"Being in engineering, the four of us now focused on building each other academically. Luckily we all performed very well as we scored not below Second Upper Class," she says.
Having come from disadvantaged backgrounds, and the three of them being beneficiaries of GGBC scholarships, the girls continued to support each other.
"We knew that having had access to university education, our lives would change," says Ms Kanguhe.
The friendship has seen the trio transit from mentees to mentors within and outside the GGBC programme.
"We are mentoring other girls in the 'Wings to Fly' scholarship programme, an initiative of Equity Bank Group," says Ms Kanguhe.
After a stint working in engineering, Ms Kanguhe is now pursuing a Masters degree in Nuclear Science at the University of Nairobi. She is working to be financially independent by her 35th birthday.
"I have always wanted to retire at the age of 35 years, and it is the reason that I plugged into my own practice on water and energy. This is an area where I am growing in," she shares.
The young engineer attributes her career accomplishments to her guardian and her sister-circle from the GGBC programme. At a tender age of eight years, she lost her father, and three years later, her mother died.
This saw Ms Kanguhe, the fourth-born in a family of six children, grow up under the guardian of her father's friend who was a mechanical engineer at Mumias Sugar Company Limited in Kakamega. She attended Mumias Complex Primary School, and it is while here that her teachers assisted her to apply to join the Starehe Girls' Centre. All of her five siblings hold various university degrees.
"We have been lucky that scholarships and support avenues such as GGBC exist, and that people are willing to give their time and in kind," says Ms Kanguhe.
GGBC exposed Ms Kanguhe to annual give-back commitments, where she was expected to do something unique to give back to her community. While on holiday, she volunteered at a dispensary in Magongo, Mombasa County. While at Moi University, she volunteered her time to mentor other young girls at a children's home in Kesses, Eldoret and at Moi Girls' in Eldoret. Her interest was to follow on the progress of students, while paying attention to issues raised by girls who were interested in engineering professions in future.
She advises girls to pursue science, technology, engineering, and mathematics (STEM) subjects as this would give science-based professions a balance.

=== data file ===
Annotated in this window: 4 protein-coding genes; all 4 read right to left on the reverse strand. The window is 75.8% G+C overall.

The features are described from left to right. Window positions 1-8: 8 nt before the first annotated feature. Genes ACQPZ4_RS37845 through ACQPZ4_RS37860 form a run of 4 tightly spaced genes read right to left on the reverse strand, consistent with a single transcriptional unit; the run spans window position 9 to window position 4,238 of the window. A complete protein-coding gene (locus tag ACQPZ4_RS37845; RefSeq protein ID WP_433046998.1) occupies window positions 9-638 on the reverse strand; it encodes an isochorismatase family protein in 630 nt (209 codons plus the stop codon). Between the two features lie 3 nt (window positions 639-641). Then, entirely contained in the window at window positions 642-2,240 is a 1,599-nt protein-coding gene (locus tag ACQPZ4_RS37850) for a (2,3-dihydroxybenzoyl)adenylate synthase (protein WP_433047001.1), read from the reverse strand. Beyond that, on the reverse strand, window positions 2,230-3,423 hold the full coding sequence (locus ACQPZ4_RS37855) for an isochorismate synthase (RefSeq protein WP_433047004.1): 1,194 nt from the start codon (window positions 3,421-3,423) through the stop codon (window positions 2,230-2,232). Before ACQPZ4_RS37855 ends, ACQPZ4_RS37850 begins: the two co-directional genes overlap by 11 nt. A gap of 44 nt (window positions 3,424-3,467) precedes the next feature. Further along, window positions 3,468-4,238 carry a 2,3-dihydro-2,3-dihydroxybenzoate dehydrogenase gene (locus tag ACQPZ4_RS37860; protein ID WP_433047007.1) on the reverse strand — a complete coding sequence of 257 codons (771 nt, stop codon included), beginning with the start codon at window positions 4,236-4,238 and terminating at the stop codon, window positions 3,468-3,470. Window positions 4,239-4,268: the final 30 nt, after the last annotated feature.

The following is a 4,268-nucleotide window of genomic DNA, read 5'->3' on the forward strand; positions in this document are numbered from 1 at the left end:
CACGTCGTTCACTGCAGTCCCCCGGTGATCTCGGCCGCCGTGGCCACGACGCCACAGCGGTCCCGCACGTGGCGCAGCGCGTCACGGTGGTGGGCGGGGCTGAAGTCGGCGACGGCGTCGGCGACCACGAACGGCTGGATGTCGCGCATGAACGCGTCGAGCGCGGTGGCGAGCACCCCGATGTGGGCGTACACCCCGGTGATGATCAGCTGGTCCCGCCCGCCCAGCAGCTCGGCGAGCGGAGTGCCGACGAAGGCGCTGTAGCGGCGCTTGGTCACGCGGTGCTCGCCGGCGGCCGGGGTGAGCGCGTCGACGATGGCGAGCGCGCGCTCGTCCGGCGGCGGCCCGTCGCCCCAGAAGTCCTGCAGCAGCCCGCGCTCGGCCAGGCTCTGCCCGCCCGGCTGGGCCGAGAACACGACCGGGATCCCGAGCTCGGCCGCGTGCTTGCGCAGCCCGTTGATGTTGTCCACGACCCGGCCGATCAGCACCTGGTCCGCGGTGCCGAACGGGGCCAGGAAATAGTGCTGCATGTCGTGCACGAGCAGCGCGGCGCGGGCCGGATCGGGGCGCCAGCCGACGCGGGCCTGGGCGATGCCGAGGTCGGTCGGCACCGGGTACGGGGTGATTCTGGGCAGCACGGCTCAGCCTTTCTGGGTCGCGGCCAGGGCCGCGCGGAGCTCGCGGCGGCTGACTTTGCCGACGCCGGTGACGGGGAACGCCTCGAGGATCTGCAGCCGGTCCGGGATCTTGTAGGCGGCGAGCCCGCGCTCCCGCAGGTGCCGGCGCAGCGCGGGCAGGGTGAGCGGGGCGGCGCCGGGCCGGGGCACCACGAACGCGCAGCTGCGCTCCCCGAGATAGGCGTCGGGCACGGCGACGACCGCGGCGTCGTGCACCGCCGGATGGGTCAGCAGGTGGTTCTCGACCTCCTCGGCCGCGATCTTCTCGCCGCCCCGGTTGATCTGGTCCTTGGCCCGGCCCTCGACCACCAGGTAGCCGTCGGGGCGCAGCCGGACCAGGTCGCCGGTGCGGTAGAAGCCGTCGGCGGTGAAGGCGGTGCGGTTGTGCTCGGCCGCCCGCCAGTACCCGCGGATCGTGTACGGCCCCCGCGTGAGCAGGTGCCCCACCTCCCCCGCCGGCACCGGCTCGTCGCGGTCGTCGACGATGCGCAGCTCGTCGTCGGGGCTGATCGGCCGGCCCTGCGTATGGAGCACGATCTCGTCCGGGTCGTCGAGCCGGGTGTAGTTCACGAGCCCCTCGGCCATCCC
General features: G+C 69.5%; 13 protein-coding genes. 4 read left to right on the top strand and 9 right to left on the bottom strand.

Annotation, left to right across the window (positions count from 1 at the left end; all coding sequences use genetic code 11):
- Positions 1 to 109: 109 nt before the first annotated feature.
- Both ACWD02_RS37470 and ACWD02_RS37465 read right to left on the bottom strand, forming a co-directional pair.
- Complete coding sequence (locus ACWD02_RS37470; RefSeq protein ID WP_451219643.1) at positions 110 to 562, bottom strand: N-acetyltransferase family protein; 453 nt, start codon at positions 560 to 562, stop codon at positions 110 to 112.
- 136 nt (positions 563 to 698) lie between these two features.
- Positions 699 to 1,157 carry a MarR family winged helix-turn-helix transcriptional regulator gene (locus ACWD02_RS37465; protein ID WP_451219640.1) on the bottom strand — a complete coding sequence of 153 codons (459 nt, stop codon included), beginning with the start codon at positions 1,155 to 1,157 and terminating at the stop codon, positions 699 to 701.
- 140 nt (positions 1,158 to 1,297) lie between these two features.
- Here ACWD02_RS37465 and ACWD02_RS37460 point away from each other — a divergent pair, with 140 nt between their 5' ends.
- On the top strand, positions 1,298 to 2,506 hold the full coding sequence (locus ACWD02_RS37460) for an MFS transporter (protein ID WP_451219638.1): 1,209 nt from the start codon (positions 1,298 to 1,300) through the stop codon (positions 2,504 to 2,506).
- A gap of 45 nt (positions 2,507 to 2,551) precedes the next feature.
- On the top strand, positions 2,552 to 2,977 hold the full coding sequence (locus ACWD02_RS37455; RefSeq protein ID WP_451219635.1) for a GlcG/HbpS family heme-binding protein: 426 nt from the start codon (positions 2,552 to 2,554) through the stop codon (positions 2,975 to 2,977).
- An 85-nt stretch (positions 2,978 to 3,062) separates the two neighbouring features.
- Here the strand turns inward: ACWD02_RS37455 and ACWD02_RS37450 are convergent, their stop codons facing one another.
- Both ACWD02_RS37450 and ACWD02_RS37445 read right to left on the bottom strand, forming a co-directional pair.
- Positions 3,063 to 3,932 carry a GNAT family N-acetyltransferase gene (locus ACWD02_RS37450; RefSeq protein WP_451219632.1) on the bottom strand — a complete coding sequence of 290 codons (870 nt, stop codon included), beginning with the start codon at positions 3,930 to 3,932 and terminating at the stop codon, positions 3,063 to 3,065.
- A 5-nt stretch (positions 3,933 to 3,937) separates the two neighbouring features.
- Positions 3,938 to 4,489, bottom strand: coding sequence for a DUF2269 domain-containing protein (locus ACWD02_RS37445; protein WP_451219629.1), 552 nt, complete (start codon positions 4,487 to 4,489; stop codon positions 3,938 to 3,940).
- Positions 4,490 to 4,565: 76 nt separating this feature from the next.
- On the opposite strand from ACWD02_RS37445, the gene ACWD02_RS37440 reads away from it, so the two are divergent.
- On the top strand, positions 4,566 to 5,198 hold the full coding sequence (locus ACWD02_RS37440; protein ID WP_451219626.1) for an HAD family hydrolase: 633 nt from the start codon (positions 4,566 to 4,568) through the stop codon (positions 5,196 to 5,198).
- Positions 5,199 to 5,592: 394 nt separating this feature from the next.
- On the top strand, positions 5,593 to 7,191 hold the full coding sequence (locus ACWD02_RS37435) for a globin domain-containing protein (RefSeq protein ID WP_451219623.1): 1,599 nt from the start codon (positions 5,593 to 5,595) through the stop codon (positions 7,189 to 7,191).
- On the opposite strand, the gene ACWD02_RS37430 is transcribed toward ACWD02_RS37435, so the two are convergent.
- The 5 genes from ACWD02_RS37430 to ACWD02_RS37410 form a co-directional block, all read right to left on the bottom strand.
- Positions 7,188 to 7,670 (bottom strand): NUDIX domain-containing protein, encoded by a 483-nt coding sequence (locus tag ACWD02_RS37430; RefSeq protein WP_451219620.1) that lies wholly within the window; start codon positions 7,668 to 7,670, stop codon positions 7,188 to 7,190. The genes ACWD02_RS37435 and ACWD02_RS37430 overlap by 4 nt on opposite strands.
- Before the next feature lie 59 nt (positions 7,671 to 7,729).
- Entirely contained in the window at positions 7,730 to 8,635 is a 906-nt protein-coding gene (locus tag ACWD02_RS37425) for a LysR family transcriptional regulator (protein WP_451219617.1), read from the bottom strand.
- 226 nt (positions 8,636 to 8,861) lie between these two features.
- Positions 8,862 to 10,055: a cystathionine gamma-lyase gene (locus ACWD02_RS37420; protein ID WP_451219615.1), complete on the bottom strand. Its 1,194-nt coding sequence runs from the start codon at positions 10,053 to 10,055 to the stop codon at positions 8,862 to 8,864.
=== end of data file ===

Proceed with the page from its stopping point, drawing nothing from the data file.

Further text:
"More females should join the engineering field. Engineering is not about lifting heavy loads, we have machines which can do the manual work. We need a balance in ideas that can yield quality output," she emphasises.
While in Form Three and Form Four, Ms Kanguhe also benefited from career guidance and was placed with a mentor, Michelle Graham, a US national who has held her hand to date. Michelle was keen to share mechanical engineering materials with Ms Kanguhe.
"Over the years, Michelle has been a big sister to me. I share with her on issues that I would want to talk about and she gives me her input. For instance, when I shared with her about transitioning in my career, she pointed out other opportunities that I hadn't noticed," explains Ms Kanguhe.
Ms Kanguhe is one of the 934 girls who have so far transited through the GGBC programme, all of whom have prospered in their education and career goals, advancing in socio-economic development. Founded by Linda Lockhart in 2006, GGBC spends Sh980,000 to see each of the girls through tertiary education, skills mentorship and empowerment training workshops, an average cost of Sh245,000 per year. The programme has yielded successes for girls from disadvantaged backgrounds across Kenya, a majority of who are now mentoring and empowering other girls, just like Ms Kanguhe. That is the power that women hold. The power to transform societies, one girl, one family at a time.